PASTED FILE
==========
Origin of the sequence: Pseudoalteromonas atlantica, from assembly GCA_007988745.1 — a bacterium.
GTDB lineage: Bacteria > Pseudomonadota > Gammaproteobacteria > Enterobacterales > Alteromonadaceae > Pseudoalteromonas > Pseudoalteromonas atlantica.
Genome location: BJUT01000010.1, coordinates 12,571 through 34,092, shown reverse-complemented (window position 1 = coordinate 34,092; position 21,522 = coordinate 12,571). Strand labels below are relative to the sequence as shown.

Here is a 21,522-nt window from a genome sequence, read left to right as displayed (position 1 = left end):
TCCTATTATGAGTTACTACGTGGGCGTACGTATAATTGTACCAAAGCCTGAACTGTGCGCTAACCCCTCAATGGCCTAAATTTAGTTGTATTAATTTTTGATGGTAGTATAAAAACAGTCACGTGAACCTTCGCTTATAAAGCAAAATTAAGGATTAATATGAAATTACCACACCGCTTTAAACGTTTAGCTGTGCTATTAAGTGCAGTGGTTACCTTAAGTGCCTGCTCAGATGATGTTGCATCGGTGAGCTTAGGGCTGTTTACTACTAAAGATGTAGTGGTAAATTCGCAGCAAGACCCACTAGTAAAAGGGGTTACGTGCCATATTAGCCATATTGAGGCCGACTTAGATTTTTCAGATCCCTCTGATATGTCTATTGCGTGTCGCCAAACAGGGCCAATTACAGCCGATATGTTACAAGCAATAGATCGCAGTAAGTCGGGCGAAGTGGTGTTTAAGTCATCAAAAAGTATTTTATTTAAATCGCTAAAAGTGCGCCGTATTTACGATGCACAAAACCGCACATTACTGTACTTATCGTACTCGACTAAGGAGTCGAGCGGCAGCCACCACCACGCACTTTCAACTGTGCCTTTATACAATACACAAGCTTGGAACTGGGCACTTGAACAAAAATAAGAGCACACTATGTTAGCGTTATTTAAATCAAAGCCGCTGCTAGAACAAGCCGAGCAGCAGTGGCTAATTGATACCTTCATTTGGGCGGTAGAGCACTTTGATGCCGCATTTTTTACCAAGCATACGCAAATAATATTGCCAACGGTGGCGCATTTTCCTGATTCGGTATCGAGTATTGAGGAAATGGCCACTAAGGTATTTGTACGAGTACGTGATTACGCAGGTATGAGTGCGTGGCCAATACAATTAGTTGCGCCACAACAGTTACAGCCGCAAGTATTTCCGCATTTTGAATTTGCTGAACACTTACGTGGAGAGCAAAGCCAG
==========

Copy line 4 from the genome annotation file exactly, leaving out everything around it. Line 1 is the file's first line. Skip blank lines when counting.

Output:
Here is a 21,522-nt window from a genome sequence, read left to right as displayed (position 1 = left end):